Thursday, June 23, 2016

BernCo DA Surprise: GOP Candidate Drops Out; Cites Soros Money Comingin, Plus: Summer Heat In SOS Race, And: Reader Gun Debate Still FiredUp; Udall Explained 

There's a new development in the race for Bernalillo County district attorney and it's an eyebrow raiser. Complaining that he can't raise the money to compete against Dem DA nominee Raúl Torrez, GOP nominee Simon Kubiak is getting out of the race. He will send a letter to the secretary of state today announcing his withdrawal. Kubiak's campaign manager, former BernCo GOP chairman Rick Abraham, confirmed the withdrawal, saying this is all about the dollar signs:

It's just about money. Torrez raised $400,000 for the June primary and then billionaire liberal George Soros had his super PAC come with over $106,000 in media support for him. We can't compete against what could be a million dollar campaign for DA. Also, we are not getting the donations from Republicans necessary to run this race. The political action committees for the Governor and state House speaker are sucking up the money  for the legislative contests.

Abraham opined that he believes that Soros is helping Torrez because Torrez already has ambitions beyond the district attorney's office:

Soros seems to be setting this guy up for a run for governor or another high office. It would behoove Democrats like Attorney General Hector Balderas to pay attention--not just Republicans.

Abraham said he feared that the unprecedented spending in the DA's race could in the future spread to even more lower ballot races. "Torrez has bought this race. And it could happen in others as the super PACS take control of the process,"Abraham declared.

For his part, Torrez's campaign has argued that it can't tell Soros and his super PAC what to do and that the campaign has not violated the rule that says his campaign can't coordinate with the Soros affiliated super PAC.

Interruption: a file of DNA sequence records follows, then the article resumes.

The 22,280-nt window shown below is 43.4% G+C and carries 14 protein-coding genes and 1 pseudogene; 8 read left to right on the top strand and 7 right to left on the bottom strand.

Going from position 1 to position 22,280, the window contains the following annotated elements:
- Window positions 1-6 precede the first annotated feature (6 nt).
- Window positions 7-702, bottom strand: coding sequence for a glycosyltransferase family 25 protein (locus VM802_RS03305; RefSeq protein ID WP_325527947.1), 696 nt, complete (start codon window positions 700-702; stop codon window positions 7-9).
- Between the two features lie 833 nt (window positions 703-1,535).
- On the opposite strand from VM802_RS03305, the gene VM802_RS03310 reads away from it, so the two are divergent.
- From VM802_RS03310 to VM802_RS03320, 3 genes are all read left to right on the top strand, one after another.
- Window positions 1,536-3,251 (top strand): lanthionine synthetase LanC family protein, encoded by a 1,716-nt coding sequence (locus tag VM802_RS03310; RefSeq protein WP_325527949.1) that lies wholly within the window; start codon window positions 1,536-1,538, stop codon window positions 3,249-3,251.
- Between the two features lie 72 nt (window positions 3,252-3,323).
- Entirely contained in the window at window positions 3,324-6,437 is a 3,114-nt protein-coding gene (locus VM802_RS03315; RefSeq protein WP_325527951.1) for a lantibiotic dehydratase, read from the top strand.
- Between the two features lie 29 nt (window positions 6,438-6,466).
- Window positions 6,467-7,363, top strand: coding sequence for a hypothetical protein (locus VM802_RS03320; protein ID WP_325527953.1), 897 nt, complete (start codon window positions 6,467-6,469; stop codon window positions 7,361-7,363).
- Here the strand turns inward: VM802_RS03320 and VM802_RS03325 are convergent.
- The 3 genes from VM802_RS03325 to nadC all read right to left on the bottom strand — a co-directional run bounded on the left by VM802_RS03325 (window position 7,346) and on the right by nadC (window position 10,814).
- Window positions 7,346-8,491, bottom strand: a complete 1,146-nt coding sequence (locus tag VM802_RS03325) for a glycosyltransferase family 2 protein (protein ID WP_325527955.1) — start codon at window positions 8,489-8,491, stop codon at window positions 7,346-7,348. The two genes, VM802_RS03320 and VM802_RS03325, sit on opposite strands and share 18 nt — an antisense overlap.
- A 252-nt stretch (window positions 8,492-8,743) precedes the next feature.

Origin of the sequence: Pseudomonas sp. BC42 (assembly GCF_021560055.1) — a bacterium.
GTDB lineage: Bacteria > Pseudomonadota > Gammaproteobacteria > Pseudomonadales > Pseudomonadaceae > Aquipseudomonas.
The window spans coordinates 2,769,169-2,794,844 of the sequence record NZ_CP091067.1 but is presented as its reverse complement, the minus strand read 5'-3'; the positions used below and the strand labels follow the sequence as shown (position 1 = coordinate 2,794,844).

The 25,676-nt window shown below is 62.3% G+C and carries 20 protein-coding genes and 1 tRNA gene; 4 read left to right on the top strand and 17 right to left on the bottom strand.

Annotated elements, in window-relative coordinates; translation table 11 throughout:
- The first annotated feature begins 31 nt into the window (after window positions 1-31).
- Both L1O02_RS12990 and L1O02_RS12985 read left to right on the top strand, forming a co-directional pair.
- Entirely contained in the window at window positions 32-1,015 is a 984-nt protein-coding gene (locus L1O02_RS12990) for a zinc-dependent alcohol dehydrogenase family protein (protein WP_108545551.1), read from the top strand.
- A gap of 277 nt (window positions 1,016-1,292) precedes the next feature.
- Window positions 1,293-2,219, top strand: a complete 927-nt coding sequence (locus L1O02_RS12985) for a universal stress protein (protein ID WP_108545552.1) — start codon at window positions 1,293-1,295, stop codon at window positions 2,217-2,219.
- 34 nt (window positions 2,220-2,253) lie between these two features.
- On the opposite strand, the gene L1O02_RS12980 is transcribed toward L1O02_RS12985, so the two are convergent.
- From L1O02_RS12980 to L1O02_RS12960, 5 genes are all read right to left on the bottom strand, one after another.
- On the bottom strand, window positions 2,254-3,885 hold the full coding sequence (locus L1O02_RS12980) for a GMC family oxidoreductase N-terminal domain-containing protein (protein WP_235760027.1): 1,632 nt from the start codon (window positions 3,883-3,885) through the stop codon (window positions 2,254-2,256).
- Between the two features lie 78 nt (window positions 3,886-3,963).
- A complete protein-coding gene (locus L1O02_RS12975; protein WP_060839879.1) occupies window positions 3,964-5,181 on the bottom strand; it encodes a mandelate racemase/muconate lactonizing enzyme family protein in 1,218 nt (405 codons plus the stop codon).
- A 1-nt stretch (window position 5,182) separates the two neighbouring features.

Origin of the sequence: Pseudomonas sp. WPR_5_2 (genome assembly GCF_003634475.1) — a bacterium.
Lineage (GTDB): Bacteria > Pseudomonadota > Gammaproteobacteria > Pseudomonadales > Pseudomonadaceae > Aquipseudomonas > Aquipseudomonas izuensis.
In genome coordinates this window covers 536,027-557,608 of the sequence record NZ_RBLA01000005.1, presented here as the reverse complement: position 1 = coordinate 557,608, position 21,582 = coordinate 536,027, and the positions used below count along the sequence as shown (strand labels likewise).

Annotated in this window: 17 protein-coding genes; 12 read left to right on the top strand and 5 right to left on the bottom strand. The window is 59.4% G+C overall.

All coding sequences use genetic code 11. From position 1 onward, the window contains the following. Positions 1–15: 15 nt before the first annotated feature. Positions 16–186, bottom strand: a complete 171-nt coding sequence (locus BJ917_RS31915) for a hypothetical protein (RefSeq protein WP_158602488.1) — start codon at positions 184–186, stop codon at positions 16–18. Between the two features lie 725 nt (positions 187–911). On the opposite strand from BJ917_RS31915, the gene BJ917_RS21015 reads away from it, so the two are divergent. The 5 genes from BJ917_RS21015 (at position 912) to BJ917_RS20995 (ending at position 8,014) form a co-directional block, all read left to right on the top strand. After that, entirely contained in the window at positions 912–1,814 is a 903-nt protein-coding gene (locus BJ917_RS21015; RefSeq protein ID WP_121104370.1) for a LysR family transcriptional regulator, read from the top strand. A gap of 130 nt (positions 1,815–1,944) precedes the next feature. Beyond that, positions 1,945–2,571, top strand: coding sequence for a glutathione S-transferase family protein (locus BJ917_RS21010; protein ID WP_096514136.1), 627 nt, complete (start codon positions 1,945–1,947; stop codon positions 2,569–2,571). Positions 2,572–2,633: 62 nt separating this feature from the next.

It's unlikely that Torrez will run opposed this November. The Bernalillo County Republican Central Committee will soon meet to name a replacement for ABQ attorney Kubiak. The question is whether it will be a token candidate or one who will have  resources to compete.

The DA's office has been run by Dem Kari Brandenburg since 2001. She opted not to run for a fifth, four year term.


And we have more exclusive county GOP news for you. Abraham says the BernCo Central Committee is going to be busy because it's not just Kubiak getting out. He says Kim Hillard, who won the GOP primary for county treasurer this month, is also taking a walk. Hillard beat Chistopher Mario Romero 72 to 28 percent. Maybe Romero is named the nominee by the Central Committee?

And there's still more. Political observers are closely watching GOP congressional nominee Richard Priem. He won the nomination June 7th for the right to take on ABQ Dem Congresswoman Michelle Lujan Grisham, but health issues have arisen and Priem may or may not go forward, say several GOP insiders. The Central Committee would be charged with naming a replacement, if Priem decides to call it quits. We'll keep you posted.


Oliver and Espinoza
The summer heat wave has nothing on the rivals for secretary of state. Both campaigns are already hotter than a Tucumcari parking lot in July, and that's red hot.

First, GOP hopeful Nora Espinoza blasts Dem hopeful Maggie Toulouse Oliver for being against a voter ID law and now Oliver campaign manager Alan Packman turns up the temp:

There's good reason that Nora is spending so much time giving us the same tired talking points that we heard from  former Republican Secretary of State Dianna Duran - because this election is about ethics, reform and ensuring integrity in the Secretary's office - and Nora and Rod Adair know that they can't win on those issues. Maggie is talking to voters in every corner of this state about the tough ethics and campaign finance reforms we need following Duran's resignation and prison sentence. Nora will try anything and everything to distract voters, but we're going to hold Nora and her political cronies accountable every step of the way.

The aforementioned Adair is the former Roswell state senator who is managing Espinoza's campaign and which wants nothing to do with a summer break. Here's their latest blast: